Continuous Improvement. It isn’t new. It is simple in principle, and yet so hard to get right. In a world driven by consistency and standardization, why are there so many ways of doing this?
Perhaps you are early or starting out in your journey into this world. Or, like many of us have, you face a challenge, an impasse within your business and you are searching for clarity or a bit of inspiration.
Regardless, what you are reading will hopefully explain and demystify some of these topics and share some pragmatic advice based on 20 years of success (and failure).
We will briefly explore how the different improvement worlds have evolved, what they have in common, but also, crucially, what divides them.
In our guide we will outline some of the deployment methods that exist and in what context they are applied.
On top of that, we will share some top tips that work in terms of key success criteria to look for, how to build out the required roles to make your deployment work, and some of the challenges associated with making this work across a plethora of industries.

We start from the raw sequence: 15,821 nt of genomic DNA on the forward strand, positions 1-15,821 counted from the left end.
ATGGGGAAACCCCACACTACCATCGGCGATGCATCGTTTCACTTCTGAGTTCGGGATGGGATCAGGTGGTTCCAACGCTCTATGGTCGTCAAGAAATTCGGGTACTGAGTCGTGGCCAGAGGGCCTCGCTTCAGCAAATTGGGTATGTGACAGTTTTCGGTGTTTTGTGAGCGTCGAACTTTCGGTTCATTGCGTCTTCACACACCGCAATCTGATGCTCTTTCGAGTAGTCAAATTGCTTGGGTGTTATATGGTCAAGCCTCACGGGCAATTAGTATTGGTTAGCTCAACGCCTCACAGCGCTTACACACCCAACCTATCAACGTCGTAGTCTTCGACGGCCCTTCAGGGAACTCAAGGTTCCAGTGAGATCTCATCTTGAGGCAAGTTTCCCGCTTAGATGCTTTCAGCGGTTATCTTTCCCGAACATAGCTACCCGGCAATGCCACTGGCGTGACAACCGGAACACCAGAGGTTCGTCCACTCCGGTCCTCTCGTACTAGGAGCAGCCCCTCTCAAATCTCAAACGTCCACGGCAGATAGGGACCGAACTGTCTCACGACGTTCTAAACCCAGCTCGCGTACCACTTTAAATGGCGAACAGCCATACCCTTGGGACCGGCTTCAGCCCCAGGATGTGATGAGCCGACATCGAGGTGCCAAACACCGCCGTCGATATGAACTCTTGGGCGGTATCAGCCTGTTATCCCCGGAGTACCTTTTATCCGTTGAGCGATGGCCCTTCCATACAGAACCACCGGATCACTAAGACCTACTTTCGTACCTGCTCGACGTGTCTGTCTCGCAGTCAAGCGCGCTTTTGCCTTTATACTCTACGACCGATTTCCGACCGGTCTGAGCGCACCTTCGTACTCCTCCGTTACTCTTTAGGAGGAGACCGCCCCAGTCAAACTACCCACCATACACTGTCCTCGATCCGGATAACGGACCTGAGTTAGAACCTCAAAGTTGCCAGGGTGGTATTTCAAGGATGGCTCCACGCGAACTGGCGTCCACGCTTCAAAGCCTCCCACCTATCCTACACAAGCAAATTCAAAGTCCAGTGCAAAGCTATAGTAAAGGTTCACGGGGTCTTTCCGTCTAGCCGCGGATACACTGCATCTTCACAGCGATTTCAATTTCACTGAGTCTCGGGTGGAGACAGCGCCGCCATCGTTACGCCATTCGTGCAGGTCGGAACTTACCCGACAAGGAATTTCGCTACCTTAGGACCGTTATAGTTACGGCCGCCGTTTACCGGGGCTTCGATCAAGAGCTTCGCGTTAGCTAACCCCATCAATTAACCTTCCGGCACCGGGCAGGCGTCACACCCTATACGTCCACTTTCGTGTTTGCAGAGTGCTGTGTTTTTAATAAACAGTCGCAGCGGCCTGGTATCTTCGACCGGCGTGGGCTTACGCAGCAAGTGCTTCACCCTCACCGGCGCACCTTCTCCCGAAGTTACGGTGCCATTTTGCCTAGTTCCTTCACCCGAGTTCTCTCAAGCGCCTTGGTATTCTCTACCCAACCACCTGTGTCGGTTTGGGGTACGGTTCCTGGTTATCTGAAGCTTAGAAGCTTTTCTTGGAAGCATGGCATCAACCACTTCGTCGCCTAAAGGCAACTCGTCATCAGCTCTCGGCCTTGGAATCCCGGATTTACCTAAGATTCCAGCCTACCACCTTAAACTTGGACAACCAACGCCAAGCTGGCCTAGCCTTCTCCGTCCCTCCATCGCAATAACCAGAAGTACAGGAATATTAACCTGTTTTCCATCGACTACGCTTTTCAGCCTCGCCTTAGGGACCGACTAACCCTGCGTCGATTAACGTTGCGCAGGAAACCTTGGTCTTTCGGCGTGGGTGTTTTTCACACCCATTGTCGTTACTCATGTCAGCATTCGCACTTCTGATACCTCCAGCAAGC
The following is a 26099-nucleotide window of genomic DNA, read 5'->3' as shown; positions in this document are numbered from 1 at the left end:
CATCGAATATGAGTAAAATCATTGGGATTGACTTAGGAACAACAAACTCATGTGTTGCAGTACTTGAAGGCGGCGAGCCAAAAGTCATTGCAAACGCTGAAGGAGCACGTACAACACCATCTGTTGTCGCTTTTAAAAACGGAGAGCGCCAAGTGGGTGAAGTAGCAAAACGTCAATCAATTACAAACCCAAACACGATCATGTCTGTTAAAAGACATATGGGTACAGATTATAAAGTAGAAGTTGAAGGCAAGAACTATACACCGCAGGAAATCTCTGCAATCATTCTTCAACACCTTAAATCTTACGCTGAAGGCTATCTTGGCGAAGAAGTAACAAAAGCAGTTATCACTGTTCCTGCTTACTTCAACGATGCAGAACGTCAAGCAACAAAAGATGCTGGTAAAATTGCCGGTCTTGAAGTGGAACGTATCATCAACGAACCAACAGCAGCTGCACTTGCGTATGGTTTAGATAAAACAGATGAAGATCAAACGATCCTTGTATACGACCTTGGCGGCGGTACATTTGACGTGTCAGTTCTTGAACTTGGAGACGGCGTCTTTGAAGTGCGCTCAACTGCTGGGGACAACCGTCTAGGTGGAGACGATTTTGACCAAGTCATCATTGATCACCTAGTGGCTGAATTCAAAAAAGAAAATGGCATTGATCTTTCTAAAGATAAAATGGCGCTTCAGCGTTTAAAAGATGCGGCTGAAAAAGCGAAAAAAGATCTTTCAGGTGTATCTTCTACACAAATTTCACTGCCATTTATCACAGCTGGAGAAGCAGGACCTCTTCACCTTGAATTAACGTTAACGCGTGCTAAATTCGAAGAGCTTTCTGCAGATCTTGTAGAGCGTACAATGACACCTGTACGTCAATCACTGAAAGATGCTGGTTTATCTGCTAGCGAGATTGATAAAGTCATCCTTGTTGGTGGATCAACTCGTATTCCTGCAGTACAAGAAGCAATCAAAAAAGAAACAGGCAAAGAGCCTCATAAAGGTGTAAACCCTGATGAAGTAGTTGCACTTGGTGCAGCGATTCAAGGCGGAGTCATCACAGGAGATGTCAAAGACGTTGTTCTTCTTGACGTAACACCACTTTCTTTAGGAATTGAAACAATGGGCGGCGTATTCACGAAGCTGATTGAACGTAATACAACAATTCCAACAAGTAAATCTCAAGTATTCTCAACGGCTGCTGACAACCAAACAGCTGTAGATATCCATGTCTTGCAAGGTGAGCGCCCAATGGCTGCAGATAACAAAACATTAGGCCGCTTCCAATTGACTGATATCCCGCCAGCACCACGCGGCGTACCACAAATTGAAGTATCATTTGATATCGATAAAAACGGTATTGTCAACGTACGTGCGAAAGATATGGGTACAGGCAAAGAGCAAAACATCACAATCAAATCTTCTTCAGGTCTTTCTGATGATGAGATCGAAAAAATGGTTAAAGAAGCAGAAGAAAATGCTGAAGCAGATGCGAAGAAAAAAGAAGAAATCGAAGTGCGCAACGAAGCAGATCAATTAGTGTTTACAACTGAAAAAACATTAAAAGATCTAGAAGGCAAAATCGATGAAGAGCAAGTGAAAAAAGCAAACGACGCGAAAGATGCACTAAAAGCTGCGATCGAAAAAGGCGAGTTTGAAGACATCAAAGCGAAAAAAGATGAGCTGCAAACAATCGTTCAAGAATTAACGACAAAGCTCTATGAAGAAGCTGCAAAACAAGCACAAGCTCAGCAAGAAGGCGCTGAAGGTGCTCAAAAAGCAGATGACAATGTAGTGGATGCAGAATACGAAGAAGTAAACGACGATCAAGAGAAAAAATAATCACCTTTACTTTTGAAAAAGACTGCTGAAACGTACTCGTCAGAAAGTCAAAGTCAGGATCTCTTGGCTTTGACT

The loudest, most consistent challenge we continue to hear from experts or novices in this industry is the confusing variation that exists across different companies and consultancies when it comes to the what and how of improvement.
When is it Continuous Improvement vs Process Improvement? Why are some companies doing Lean and some doing Six Sigma – or both?
– History of Lean and Six Sigma
– How improvement has been impacted by evolutions in capacity and demand
– 6 common principles of improvement, regardless of the method applied
– A summary of tools and techniques at 3 levels (with a summary of the associated tools and techniques):
– Operational basics / Daily Management
– Improvement as a project
– A focus on the phases of a DMAIC project and associated core toolsMore complex Improvement Projects
– More sophisticated Six Sigma and Lean applications
– The challenges and success criteria for Continuous Improvement
– Building a team and culture for improvement to thrive
– The benefits and value of Continuous Improvement